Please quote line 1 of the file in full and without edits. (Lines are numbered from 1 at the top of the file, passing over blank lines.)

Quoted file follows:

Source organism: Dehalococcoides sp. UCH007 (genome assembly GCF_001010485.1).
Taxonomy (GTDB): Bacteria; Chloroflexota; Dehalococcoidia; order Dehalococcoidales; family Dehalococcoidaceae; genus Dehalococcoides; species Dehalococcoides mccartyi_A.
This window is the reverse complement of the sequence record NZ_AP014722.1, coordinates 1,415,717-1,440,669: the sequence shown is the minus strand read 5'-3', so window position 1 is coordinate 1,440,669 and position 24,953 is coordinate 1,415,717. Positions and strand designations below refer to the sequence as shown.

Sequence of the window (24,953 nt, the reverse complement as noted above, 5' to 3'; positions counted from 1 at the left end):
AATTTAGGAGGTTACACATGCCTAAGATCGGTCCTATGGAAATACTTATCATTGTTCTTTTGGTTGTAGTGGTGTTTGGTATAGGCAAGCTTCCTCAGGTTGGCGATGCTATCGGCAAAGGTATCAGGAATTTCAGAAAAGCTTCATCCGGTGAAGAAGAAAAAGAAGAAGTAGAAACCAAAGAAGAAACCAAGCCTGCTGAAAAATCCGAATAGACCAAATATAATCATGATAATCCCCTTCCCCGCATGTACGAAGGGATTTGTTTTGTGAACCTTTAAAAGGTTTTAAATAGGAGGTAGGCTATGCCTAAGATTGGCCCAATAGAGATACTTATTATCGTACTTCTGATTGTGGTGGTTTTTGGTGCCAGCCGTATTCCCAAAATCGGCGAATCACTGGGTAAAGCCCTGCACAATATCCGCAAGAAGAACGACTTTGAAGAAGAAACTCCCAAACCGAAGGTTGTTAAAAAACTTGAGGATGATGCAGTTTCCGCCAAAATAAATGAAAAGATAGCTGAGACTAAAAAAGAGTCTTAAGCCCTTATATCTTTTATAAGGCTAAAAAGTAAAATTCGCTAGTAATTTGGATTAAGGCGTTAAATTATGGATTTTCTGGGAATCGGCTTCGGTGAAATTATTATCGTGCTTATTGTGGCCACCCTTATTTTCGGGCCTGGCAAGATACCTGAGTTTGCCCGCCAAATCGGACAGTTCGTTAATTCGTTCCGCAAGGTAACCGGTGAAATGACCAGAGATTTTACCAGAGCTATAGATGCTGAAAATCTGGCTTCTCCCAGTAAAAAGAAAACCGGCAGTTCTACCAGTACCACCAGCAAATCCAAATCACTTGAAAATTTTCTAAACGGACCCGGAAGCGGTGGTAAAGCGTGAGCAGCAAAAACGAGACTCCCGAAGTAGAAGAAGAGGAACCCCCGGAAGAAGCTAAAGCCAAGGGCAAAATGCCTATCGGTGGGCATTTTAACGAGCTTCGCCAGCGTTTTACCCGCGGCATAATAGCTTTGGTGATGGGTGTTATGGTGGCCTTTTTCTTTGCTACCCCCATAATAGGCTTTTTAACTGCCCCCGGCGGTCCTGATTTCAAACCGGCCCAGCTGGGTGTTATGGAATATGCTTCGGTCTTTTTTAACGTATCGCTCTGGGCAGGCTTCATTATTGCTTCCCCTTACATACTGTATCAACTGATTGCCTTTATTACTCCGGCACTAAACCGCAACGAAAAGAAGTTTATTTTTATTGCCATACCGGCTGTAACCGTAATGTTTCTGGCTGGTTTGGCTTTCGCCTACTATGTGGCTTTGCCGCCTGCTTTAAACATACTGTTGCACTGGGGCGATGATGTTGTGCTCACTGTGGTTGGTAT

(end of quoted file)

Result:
Source organism: Dehalococcoides sp. UCH007 (genome assembly GCF_001010485.1).